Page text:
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Author Topic: Close-Up retouching  (Read 1144 times)
mike.online
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« on: March 26, 2009, 01:03:25 AM »
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Hello,

I've posted this shot in the recent works, but I would like to see if I can get some specific feedback on the image and the post processing that I've done to it.

Here is the original:
[attachment=12491:mme_5156.jpg]

And here is the retouched version:
[attachment=12492:5156_edit.jpg]


Feel free to comment on the shot itself (composition and whatnot), it was shot using availiable indoor light, using the EF 50mm f/1.8 @ f/1.8, ISO 640 (i'm pretty sure...).

I would really like comments on the retouching effort, I've played around with healing a bit before but this is my first 'real' attempt with skin tones/texture, eyes, teeth, and hair.

I think that I will edit the shadow on the right side of the mouth and possibly liquify and pucker the nose a bit, to reduce the rounding that it has currently.

Also, if anytone has experience with retouching, I know that good lighting can really limit the amount of work required in post. waht lights and techniques do you use to smooth out the skin tones and blemishes? I understand that using shoot through unbrellas and shoft boxes will soften the light (thanks strobist) and that will help, but what other techniques are common to use when you are photographing non-professional models?

I'm really interested in taking studio and enivronmental portraits (hopefully on the cheap....) and and I also like being able to take candid shots at events with limited speelight modification (gary fong lightsphere II is the weapon du jour). However, working with those that are not beautiful models makes for long post processing. What I would love to hear about as well is how to light people to maximize thier beauty without a complex studio setup. how do you change your event photos from snapshots to beautiful captures of the moment?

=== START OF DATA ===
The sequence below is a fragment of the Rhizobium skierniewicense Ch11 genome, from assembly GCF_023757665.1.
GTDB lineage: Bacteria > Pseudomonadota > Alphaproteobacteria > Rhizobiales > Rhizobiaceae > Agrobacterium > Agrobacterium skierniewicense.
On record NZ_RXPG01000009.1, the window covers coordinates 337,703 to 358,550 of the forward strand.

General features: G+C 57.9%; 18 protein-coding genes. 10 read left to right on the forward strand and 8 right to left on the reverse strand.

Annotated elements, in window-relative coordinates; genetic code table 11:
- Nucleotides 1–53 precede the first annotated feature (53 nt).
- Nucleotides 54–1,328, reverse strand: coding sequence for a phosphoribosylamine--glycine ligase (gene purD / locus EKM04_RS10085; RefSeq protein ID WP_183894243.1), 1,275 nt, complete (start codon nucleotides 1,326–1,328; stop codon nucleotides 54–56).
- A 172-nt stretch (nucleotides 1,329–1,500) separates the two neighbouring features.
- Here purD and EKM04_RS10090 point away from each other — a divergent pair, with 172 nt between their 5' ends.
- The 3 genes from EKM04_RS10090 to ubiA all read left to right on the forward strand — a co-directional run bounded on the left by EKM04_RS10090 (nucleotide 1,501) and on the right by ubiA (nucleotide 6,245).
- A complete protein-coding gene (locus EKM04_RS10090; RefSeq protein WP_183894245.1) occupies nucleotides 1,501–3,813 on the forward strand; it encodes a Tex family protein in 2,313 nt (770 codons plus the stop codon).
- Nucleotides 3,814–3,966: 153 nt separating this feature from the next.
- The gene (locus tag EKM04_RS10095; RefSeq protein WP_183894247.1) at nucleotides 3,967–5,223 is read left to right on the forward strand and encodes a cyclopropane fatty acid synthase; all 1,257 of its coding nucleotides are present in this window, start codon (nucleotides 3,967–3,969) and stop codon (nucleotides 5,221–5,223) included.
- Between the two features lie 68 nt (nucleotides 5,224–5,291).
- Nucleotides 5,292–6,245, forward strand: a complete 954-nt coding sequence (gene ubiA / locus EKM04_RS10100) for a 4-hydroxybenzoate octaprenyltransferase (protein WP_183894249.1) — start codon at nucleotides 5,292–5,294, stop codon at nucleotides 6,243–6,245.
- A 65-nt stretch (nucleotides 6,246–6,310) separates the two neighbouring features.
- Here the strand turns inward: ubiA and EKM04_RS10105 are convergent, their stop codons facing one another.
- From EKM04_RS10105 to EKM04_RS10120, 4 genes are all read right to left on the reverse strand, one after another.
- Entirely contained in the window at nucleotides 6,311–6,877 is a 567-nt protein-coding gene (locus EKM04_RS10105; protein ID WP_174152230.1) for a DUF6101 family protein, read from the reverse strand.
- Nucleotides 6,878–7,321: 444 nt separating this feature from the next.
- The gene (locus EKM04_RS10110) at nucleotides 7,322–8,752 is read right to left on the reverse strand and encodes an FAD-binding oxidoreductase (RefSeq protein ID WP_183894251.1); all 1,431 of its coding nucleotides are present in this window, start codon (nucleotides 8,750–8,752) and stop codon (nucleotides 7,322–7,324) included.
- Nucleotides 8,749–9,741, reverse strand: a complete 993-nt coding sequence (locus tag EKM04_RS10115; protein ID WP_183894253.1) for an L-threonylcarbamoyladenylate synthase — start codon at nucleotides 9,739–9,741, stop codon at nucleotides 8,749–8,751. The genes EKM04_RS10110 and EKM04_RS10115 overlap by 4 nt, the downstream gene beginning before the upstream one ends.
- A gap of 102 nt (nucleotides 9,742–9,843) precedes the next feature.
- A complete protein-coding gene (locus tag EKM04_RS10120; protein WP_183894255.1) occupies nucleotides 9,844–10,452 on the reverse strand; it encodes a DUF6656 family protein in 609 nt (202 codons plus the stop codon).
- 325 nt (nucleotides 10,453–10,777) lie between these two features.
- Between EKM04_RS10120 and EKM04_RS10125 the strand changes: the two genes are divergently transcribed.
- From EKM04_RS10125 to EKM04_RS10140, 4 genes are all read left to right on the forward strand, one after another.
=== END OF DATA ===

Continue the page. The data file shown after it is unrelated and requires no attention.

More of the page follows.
not an easy answer i would imagine but feeback is always welcome, and even just passing me along to some well written tutorials/lessons/blogs are fantastic too.

Cheers,
- Michael
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dalethorn
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« Reply #1 on: March 26, 2009, 07:00:05 AM »
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Quote from: mike.online
Hello,
I've posted this shot in the recent works, but I would like to see if I can get some specific feedback on the image and the post processing that I've done to it.
Feel free to comment on the shot itself (composition and whatnot), it was shot using availiable indoor light, using the EF 50mm f/1.8 @ f/1.8, ISO 640 (i'm pretty sure...).
I would really like comments on the retouching effort, I've played around with healing a bit before but this is my first 'real' attempt with skin tones/texture, eyes, teeth, and hair.
I think that I will edit the shadow on the right side of the mouth and possibly liquify and pucker the nose a bit, to reduce the rounding that it has currently.
Also, if anytone has experience with retouching, I know that good lighting can really limit the amount of work required in post. waht lights and techniques do you use to smooth out the skin tones and blemishes? I understand that using shoot through unbrellas and shoft boxes will soften the light (thanks strobist) and that will help, but what other techniques are common to use when you are photographing non-professional models?
I'm really interested in taking studio and enivronmental portraits (hopefully on the cheap....) and and I also like being able to take candid shots at events with limited speelight modification (gary fong lightsphere II is the weapon du jour). However, working with those that are not beautiful models makes for long post processing. What I would love to hear about as well is how to light people to maximize thier beauty without a complex studio setup. how do you change your event photos from snapshots to beautiful captures of the moment?
not an easy answer i would imagine but feeback is always welcome, and even just passing me along to some well written tutorials/lessons/blogs are fantastic too.
Cheers,
- Michael

The skin tone has picked up a green tinge from the hair, on the chin area and forehead. That should be hard to fix. Lighting would solve that, like a very soft fill flash.
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mike.online
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« Reply #2 on: March 26, 2009, 07:34:45 AM »
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yeah, the green problem is something that i meant to mention as well, i'm planning on masking it out when i get some time
« Last Edit: March 26, 2009, 07:35:29 AM by mike.online » Logged

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